If you think your clients are rational investors, think again.

Financial services market research firm DALBAR has surveyed individual households for more than 20 years and created their Quantitative Analysis of Investor Behavior (QAIB). This measures the returns of the S&P 500 Index against the returns of the individual investor.

Here are some surprising facts:

  • The S&P 500 Index had an annualized return of 9.14% for the period ending December 31, 2010.
  • The average equity investor only made 3.83%, ignoring taxes and inflation, in the same time period.

Recently, a school of thought has emerged called behavioural finance. The key point of this discipline is that the decisions people make are influenced just as much—if not more so—by psychological and emotional factors as by logic.

Psychological and emotional factors lead people to buy high and sell low. They react to the latest news and make ill-timed changes in their portfolios. They make important investment decisions based on limited information, facts and research—on yesterday’s news.

If we understand these factors and how these bad behaviours affect performance, we can help our clients manage their behaviour and achieve better financial results.

Some of the bad behaviours

In 1979, psychologists Daniel Kahneman and Amos Tversky introduced prospect theory, a radical new way of understanding how humans make decisions under stress.

People value gains and losses differently, basing decisions on perceived gains rather than perceived losses. A loss has much more of an emotional impact than the joy of a gain.

In fact, some studies suggest the pain of a loss is twice as great as the joy from a win. This is known as loss aversion. As a result, people sell winners quickly to consolidate the gain and hold on to losers too long because they don’t want to realize the pain of the loss.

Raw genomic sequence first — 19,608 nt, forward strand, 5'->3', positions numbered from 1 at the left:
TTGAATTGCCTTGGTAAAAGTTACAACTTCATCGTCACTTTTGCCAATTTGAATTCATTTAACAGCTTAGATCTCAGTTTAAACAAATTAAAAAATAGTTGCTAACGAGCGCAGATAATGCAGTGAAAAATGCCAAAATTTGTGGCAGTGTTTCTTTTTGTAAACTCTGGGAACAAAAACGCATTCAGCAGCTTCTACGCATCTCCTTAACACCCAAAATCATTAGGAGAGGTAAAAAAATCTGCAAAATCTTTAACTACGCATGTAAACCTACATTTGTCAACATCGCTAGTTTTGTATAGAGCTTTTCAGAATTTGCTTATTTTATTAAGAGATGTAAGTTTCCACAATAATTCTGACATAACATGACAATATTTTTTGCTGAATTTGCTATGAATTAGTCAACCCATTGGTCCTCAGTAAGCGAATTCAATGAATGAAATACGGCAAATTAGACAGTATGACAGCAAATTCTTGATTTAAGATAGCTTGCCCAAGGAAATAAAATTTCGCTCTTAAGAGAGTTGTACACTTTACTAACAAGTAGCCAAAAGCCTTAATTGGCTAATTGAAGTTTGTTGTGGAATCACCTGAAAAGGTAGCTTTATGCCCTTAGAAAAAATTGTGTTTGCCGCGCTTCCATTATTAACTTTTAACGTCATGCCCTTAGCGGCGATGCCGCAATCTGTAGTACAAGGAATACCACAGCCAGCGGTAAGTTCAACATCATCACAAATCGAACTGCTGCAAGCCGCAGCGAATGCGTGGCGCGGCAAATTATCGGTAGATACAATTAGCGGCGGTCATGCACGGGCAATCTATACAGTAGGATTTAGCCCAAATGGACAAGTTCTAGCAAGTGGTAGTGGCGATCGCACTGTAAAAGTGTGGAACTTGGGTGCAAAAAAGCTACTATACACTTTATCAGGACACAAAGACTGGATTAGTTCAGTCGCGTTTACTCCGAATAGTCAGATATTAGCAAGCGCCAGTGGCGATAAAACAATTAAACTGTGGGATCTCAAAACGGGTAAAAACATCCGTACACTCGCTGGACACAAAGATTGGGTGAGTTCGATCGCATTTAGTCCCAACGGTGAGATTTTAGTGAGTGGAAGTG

Logic tells us to let the winners run and sell the losers, but logic is only part of the equation. Perception is reality, an adage at the heart of another characteristic called confirmation bias. In life, first impressions rule and are hard to overcome.

We look for information or ideas that confirm our preconceptions about an investment rather than for information that might contradict it.

Another bias investors have is overconfidence. Overconfident investors tend to be more active traders, presenting another problem. They believe they are better at choosing when to enter and exit a fund or markets. They must make two good decisions – when to buy and when to sell.

Herd mentality

Humans want to follow the crowd. This tendency can be deadly in investing. Average investors don’t research, read, or educate themselves so they often make decisions with limited information and follow the crowd right over the cliff.

We all want to be liked and in investing it is easier to promote a viewpoint that is consistent with the group consensus than to offer a contrarian one. After all, a large group can’t be wrong, can it?

Over a market cycle, emotions get in the way of logic. Traditional advisor training doesn’t equip us to deal with the emotional side of decision-making. We have been taught modern portfolio theory and the effficient market hypothesis. We learned things like alpha, beta, and standard deviation, and used them to build portfolios for our clients. The counsel we can offer, then, is logical but flawed.

We are thinking and advising with our left brain only. The emotional right-brained side of people is especially dominant in times of economic uncertainty. People’s emotions are triggered and they revert to defensive behaviours because they feel threatened. By offering advice using our left brain when our client is in right-brain mode, we create tension in the advisor-client relationship.

Also, emotions, attitudes and beliefs can be the key drivers of decisions. How can we get our clients to open up about their feelings if we approach things from a left-brain perspective?

We often ask too many factual questions, such as type of assets, amount, and where are they invested.

These are important, but open-ended questions will uncover feelings and attitudes. For example: How do you feel about the recent market volatility?

Does overconfidence impact advisors? Studies have shown people are overconfident in many aspects of life, from driving a car, to their IQ, to their ability at hockey, baseball or any other sport.

Overconfident advisors tend to focus on their successes but often repress failures. One example is when advisors try to time the market, overconfident in their timing and selection skills. They may have contributed to the low returns noted at the beginning of this article. Being aware is part of the solution.

Gary Gorr, CHFC is a behavioural investment funds advisor trying to help Canadians answer the question: Will you outlive your money or will your money outlive you? In future articles, Gary will show you how to overcome advisor/client biases.